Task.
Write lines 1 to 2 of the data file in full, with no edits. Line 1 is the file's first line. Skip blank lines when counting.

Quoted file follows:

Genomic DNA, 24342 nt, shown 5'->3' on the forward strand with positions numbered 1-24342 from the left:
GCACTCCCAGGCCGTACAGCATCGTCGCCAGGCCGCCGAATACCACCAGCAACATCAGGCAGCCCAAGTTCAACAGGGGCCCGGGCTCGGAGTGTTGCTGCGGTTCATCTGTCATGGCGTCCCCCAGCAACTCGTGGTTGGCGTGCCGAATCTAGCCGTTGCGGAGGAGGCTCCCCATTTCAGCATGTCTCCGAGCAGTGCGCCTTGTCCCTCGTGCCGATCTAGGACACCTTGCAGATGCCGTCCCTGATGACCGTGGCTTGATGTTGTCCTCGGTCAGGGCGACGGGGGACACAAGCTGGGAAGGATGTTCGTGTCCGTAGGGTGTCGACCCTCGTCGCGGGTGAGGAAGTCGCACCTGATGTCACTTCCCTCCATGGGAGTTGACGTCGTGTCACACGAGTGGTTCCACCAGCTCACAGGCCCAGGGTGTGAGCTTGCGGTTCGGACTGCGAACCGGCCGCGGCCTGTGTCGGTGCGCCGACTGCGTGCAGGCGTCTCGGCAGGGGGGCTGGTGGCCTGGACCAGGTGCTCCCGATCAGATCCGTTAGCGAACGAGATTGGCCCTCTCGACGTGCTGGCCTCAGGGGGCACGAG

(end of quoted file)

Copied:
Genomic DNA, 24342 nt, shown 5'->3' on the forward strand with positions numbered 1-24342 from the left:
GCACTCCCAGGCCGTACAGCATCGTCGCCAGGCCGCCGAATACCACCAGCAACATCAGGCAGCCCAAGTTCAACAGGGGCCCGGGCTCGGAGTGTTGCTGCGGTTCATCTGTCATGGCGTCCCCCAGCAACTCGTGGTTGGCGTGCCGAATCTAGCCGTTGCGGAGGAGGCTCCCCATTTCAGCATGTCTCCGAGCAGTGCGCCTTGTCCCTCGTGCCGATCTAGGACACCTTGCAGATGCCGTCCCTGATGACCGTGGCTTGATGTTGTCCTCGGTCAGGGCGACGGGGGACACAAGCTGGGAAGGATGTTCGTGTCCGTAGGGTGTCGACCCTCGTCGCGGGTGAGGAAGTCGCACCTGATGTCACTTCCCTCCATGGGAGTTGACGTCGTGTCACACGAGTGGTTCCACCAGCTCACAGGCCCAGGGTGTGAGCTTGCGGTTCGGACTGCGAACCGGCCGCGGCCTGTGTCGGTGCGCCGACTGCGTGCAGGCGTCTCGGCAGGGGGGCTGGTGGCCTGGACCAGGTGCTCCCGATCAGATCCGTTAGCGAACGAGATTGGCCCTCTCGACGTGCTGGCCTCAGGGGGCACGAG